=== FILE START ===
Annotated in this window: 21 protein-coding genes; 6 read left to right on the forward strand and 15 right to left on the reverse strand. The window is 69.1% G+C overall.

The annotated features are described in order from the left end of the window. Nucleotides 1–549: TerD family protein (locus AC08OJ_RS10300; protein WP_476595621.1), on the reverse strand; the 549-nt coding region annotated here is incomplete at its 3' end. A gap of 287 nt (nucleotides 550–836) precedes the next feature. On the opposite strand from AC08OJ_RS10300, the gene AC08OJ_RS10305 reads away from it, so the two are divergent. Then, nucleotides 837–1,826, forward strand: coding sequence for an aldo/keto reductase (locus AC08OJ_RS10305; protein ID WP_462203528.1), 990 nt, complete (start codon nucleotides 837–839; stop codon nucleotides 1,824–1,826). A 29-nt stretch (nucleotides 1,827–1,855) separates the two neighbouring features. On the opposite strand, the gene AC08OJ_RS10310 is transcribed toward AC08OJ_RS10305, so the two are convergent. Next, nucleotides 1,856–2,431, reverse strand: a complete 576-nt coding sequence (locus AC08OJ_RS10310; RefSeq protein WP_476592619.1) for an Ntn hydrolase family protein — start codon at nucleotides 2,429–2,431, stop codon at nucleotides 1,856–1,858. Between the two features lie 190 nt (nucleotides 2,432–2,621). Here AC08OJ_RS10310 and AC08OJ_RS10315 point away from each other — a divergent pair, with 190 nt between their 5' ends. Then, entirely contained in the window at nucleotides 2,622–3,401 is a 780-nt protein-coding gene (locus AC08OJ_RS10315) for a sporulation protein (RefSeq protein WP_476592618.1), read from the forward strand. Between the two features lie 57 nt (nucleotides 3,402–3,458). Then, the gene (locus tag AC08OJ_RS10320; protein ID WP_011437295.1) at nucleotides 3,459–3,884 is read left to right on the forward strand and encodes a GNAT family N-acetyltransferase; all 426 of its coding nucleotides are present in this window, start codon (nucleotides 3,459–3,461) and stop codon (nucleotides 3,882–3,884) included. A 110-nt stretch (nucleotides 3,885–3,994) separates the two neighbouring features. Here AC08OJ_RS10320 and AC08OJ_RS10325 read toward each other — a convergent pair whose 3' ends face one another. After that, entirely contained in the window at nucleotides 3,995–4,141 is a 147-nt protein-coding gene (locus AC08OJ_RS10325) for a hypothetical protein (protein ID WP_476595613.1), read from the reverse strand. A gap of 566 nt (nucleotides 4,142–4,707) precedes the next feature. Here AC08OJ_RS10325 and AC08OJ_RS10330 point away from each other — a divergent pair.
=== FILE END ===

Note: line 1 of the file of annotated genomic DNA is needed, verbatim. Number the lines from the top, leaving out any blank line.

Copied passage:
Annotated in this window: 21 protein-coding genes; 6 read left to right on the forward strand and 15 right to left on the reverse strand. The window is 69.1% G+C overall.